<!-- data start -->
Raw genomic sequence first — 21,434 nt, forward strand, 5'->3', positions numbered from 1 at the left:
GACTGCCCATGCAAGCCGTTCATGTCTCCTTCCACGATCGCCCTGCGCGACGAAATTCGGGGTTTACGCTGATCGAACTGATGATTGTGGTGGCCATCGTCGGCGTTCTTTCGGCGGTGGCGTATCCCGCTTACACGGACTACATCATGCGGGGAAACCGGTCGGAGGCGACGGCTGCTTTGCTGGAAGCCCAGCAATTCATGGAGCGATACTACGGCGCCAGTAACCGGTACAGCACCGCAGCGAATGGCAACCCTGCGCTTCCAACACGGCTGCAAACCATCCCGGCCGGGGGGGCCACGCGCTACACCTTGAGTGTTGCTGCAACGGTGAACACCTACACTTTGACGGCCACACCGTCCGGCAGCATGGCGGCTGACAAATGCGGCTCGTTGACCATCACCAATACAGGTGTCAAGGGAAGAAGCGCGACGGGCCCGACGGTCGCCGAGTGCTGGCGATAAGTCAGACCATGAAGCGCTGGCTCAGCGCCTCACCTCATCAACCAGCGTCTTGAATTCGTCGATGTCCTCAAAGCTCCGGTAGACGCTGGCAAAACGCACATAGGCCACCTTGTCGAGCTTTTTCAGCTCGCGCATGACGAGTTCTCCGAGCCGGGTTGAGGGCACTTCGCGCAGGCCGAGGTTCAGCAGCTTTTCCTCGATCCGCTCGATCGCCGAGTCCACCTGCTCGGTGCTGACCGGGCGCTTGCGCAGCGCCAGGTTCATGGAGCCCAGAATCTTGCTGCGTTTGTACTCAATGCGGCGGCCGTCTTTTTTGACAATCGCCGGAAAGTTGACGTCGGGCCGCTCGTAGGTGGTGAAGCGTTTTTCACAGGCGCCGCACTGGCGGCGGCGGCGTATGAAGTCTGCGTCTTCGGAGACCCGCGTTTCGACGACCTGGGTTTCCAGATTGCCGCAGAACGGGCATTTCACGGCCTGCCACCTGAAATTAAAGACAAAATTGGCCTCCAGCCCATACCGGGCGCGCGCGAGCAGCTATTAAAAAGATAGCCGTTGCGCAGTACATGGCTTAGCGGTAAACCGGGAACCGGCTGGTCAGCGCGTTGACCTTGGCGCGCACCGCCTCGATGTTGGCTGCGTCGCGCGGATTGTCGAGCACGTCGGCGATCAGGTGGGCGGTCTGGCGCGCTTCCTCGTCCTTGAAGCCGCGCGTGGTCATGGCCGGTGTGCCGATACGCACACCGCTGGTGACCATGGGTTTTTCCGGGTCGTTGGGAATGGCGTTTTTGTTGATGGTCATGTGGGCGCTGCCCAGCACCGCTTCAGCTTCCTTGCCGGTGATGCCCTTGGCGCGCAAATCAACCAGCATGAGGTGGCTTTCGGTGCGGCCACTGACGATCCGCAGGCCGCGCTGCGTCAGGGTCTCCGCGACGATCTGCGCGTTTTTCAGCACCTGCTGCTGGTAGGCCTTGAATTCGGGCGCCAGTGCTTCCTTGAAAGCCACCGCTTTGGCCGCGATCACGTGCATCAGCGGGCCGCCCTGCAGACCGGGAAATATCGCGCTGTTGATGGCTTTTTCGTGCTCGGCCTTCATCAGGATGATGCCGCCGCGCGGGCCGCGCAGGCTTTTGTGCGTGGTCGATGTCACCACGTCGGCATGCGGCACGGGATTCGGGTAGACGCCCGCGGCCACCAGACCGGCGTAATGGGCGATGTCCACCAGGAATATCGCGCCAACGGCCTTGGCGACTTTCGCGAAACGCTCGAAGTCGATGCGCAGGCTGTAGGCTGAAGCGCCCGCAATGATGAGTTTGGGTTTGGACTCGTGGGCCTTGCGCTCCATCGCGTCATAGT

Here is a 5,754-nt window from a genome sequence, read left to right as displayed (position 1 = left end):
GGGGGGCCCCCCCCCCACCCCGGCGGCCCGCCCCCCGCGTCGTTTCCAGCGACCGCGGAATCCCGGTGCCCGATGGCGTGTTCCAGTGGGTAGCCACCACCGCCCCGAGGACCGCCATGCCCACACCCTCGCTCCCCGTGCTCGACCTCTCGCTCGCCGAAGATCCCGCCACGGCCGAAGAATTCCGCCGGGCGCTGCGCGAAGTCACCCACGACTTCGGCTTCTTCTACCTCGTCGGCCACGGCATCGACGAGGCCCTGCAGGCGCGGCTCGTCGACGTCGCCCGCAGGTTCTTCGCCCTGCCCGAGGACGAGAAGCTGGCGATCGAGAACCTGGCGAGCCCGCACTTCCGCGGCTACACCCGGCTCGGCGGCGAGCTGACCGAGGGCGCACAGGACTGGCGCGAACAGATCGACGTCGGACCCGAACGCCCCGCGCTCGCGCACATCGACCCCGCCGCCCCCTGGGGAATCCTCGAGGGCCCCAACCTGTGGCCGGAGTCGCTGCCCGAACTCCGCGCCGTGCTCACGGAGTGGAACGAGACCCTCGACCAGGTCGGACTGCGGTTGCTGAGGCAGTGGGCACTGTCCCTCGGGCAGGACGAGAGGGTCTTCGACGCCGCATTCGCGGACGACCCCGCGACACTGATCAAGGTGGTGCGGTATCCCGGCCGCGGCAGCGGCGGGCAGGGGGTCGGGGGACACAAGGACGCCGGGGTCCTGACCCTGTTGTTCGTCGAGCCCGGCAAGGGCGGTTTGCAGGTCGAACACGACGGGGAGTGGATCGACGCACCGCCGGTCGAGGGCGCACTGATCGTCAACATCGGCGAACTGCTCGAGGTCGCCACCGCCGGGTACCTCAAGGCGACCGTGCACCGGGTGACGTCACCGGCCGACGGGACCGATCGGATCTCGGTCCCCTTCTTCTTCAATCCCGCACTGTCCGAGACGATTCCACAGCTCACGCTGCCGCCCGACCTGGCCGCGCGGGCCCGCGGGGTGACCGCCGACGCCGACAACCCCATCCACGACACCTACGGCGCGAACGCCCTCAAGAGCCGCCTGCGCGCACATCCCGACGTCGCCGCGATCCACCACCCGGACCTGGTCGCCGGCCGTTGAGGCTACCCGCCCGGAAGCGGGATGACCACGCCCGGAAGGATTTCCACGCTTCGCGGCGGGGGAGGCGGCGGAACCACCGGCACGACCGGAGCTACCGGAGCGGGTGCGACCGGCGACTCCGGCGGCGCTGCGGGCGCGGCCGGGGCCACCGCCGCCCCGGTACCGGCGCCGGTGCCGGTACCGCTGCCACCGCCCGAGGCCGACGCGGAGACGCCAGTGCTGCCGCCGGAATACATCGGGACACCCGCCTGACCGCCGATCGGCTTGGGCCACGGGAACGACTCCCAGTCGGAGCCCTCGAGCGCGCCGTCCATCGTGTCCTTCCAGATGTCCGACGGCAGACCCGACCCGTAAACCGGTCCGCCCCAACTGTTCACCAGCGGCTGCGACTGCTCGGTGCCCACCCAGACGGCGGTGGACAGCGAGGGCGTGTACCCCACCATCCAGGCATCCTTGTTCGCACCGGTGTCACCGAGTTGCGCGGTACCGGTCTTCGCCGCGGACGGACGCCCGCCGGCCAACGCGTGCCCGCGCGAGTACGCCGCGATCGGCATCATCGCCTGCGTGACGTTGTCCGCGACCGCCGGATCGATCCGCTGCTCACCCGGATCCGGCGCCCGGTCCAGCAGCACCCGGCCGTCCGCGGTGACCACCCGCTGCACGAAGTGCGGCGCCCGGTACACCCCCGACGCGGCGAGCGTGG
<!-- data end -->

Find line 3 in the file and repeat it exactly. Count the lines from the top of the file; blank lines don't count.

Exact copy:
Here is a 5,754-nt window from a genome sequence, read left to right as displayed (position 1 = left end):